There are multiple islands, but the others outside of Adamstown are all uninhabited. It is known as the second smallest capital city in the whole world and has just one general store which is only opened three times a week. Apparently, they want more people to move here, but no one wants to.

4. Vatican City

Photo:  Vatican City Travel Guide
Photo: Vatican City Travel Guide

Vatican City is an independent city-state and enclave located within Rome, Italy. The Vatican City State, also known simply as the Vatican, became independent from Italy with the Lateran Treaty (1929), and it is a distinct territory under "full ownership, exclusive dominion, and sovereign authority and jurisdiction" of the Holy See, itself a sovereign entity of international law, which maintains the city state's temporal, diplomatic, and spiritual independence. With an area of 49 hectares (121 acres) and a population of about 825, it is the smallest state in the world by both area and population. As governed by the Holy See, the Vatican City State is an ecclesiastical or sacerdotal-monarchical state (a type of theocracy) ruled by the pope who is the bishop of Rome and head of the Catholic Church. The highest state functionaries are all Catholic clergy of various national origins. After the Avignon Papacy (1309–1437), the popes have mainly resided at the Apostolic Palace within what is now Vatican City, although at times residing instead in the Quirinal Palace in Rome or elsewhere.

Crowds can make a visit to Vatican City a bit of a trial – it’s busy throughout the year and at most times of day – but putting up with swathes of tourists seems like a small price to pay to bask in the state’s assorted treasures. Join the queues and follow the masses through the Vatican Museums to see an astonishing collection of paintings by the likes of Raphael and Giotto in the Pinacoteca Vaticana. You’ll also find extraordinary artifacts from classical antiquity, as well as museums dedicated to older finds from the Etruscans and Egyptians.

5. Ngerulmud, Palau

Photo: Shutterstock
Photo: Shutterstock

Ngerulmud is the seat of government of the Republic of Palau, an island nation in the Pacific Ocean. It replaced Koror City, Palau's largest city, as capital in 2006. The settlement is located in the state of Melekeok on Babeldaob, the country's largest island, located 20 kilometers (12 miles) northeast of Koror City and 2 km (1 mile) northwest of Melekeok City. It is the least-populous capital city of a sovereign nation in the world.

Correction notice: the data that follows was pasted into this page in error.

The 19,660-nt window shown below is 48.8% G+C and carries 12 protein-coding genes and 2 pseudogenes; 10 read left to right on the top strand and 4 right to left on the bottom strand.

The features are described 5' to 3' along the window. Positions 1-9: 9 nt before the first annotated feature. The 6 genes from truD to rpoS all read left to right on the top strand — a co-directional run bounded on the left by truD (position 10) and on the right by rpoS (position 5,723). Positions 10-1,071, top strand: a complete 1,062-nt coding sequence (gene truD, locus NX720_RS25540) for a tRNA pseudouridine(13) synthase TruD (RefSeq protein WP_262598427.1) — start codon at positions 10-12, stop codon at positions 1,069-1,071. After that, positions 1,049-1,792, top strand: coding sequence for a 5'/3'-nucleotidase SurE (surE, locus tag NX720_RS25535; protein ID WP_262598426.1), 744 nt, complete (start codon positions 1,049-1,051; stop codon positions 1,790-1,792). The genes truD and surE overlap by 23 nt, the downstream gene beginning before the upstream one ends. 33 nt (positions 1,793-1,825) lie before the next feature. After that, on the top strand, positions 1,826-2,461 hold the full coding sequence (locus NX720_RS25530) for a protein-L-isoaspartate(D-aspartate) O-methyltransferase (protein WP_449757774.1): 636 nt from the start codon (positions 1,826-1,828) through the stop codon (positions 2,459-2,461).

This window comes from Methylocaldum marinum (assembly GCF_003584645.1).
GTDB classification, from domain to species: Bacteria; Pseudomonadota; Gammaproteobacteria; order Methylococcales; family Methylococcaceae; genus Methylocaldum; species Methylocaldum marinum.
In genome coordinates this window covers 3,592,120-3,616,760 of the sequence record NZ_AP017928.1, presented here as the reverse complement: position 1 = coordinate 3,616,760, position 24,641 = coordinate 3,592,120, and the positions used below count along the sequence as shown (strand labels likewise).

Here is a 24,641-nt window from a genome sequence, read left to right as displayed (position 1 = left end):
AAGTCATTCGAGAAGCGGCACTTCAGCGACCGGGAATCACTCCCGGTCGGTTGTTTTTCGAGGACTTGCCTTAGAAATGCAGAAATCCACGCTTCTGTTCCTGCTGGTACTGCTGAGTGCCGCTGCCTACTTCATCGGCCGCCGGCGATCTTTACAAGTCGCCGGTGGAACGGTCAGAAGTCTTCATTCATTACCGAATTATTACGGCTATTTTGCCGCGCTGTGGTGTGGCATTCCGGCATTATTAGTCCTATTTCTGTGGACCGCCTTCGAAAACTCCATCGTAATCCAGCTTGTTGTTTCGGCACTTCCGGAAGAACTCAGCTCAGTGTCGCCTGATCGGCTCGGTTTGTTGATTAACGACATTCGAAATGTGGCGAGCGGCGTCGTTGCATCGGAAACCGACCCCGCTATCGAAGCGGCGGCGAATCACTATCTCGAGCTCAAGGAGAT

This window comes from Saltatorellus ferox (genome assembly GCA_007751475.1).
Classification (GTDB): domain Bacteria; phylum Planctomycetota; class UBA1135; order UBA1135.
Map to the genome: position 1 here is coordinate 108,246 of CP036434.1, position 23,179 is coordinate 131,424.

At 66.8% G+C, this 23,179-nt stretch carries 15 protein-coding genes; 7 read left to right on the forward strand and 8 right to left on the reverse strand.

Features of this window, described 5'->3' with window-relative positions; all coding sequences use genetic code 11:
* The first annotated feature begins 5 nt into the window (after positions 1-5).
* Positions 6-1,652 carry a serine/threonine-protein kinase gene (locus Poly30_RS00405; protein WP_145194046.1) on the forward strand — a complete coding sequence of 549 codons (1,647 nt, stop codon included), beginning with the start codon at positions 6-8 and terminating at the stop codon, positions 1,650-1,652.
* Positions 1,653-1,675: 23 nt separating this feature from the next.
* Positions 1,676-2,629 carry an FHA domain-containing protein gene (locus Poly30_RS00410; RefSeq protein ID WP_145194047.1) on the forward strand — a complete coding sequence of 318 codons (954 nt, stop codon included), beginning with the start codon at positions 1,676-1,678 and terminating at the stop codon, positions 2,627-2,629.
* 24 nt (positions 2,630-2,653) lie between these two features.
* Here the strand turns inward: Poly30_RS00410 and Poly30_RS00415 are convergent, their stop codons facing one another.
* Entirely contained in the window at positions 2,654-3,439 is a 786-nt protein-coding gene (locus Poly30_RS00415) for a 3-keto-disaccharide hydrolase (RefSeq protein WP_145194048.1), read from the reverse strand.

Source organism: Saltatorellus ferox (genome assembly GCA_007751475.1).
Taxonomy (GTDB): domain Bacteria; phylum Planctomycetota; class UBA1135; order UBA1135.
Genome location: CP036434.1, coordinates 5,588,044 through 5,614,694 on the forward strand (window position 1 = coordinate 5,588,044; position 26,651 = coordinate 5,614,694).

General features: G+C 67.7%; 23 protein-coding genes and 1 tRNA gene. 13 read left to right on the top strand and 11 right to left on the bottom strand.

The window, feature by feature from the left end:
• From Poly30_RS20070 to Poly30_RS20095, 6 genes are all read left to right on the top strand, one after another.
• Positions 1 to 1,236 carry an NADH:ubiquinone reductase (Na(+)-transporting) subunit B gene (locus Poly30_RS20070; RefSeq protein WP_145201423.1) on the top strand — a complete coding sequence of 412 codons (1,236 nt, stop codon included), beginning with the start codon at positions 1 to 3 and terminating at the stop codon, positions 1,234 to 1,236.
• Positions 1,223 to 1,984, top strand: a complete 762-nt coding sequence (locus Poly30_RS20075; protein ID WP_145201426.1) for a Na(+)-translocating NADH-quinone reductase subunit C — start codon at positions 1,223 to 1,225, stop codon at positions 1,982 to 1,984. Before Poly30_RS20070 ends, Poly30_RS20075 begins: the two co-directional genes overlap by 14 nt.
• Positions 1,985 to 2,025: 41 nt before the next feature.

For those that do not know, Palau is a country that consists of about 346 islands. The city of Ngerulmud is located on the most significant island. Still, it feels pretty isolated, with no tourists to do unless you want to visit government buildings.

6. Jericho, West Bank

Photo:  Tourist Israel
Photo: Tourist Israel

Jericho is a Palestinian city in the West Bank. It is located in the Jordan Valley, with the Jordan River to the east and Jerusalem to the west. It is the administrative seat of the Jericho Governorate and is governed by the Palestinian National Authority. In 2007, it had a population of 18,346.

With the end of the British Mandate of Palestine, the city was annexed and ruled by Jordan from 1949 to 1967 and, with the rest of the West Bank, has been subject to Israeli occupation since 1967; administrative control was handed over to the Palestinian Authority in 1994. Jericho is claimed to be the oldest city in the world, and it is also the city with the oldest known protective wall. Archaeologists have unearthed the remains of more than 20 successive settlements in Jericho, the first of which dates back 11,000 years (to 9000 BCE), almost to the very beginning of the Holocene epoch of the Earth's history.

7. Greenwood, British Columbia

Photo:  Boundary Country
Photo: Boundary Country

Greenwood (2016 population 665) is a city in south-central British Columbia. It was incorporated in 1897 and was formerly one of the principal cities of the Boundary Country smelting and mining district. It was incorporated as a city originally and has retained that title despite the population decline following the closure of the area's industries.

The town is served by Greenwood Elementary School which covers grades from 4-7. Students attend Midway Elementary School for grades from K-3. Following grade 7 local students attend Boundary Central Secondary School in nearby Midway.

In 1942, 1,200 Japanese Canadians were sent to Greenwood as part of the Japanese Canadian internment. Among those interned at Greenwood were Isamu and Fumiko Kariya and their son Yasi, the grandparents and uncle of NHL star and Hockey Hall of Fame member Paul Kariya; his father Tetsuhiko (T.K.) was born in internment.